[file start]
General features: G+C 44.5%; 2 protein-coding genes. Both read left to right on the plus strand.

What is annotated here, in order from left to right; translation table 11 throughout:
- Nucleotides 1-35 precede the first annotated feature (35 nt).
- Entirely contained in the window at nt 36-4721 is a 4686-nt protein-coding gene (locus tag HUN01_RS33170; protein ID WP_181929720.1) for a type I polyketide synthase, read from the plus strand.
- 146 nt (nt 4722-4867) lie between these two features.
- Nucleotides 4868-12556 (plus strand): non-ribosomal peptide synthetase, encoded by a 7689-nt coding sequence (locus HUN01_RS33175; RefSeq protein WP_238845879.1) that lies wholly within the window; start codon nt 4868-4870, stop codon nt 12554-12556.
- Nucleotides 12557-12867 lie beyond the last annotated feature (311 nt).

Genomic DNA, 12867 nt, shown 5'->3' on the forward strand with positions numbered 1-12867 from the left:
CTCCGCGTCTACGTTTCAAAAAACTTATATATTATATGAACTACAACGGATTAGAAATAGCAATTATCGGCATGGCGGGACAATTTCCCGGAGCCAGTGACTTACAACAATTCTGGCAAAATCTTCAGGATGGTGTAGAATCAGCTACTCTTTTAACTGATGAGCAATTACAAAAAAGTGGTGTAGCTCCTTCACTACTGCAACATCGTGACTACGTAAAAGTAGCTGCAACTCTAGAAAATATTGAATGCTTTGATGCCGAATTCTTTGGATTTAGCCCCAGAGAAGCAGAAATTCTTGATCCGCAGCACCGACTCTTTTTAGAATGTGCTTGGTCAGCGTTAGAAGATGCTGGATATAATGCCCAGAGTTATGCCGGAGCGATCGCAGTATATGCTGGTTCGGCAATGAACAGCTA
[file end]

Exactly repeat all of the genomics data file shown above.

General features: G+C 44.5%; 2 protein-coding genes. Both read left to right on the plus strand.

What is annotated here, in order from left to right; translation table 11 throughout:
- Nucleotides 1-35 precede the first annotated feature (35 nt).
- Entirely contained in the window at nt 36-4721 is a 4686-nt protein-coding gene (locus tag HUN01_RS33170; protein ID WP_181929720.1) for a type I polyketide synthase, read from the plus strand.
- 146 nt (nt 4722-4867) lie between these two features.
- Nucleotides 4868-12556 (plus strand): non-ribosomal peptide synthetase, encoded by a 7689-nt coding sequence (locus HUN01_RS33175; RefSeq protein WP_238845879.1) that lies wholly within the window; start codon nt 4868-4870, stop codon nt 12554-12556.
- Nucleotides 12557-12867 lie beyond the last annotated feature (311 nt).

Genomic DNA, 12867 nt, shown 5'->3' on the forward strand with positions numbered 1-12867 from the left:
CTCCGCGTCTACGTTTCAAAAAACTTATATATTATATGAACTACAACGGATTAGAAATAGCAATTATCGGCATGGCGGGACAATTTCCCGGAGCCAGTGACTTACAACAATTCTGGCAAAATCTTCAGGATGGTGTAGAATCAGCTACTCTTTTAACTGATGAGCAATTACAAAAAAGTGGTGTAGCTCCTTCACTACTGCAACATCGTGACTACGTAAAAGTAGCTGCAACTCTAGAAAATATTGAATGCTTTGATGCCGAATTCTTTGGATTTAGCCCCAGAGAAGCAGAAATTCTTGATCCGCAGCACCGACTCTTTTTAGAATGTGCTTGGTCAGCGTTAGAAGATGCTGGATATAATGCCCAGAGTTATGCCGGAGCGATCGCAGTATATGCTGGTTCGGCAATGAACAGCTA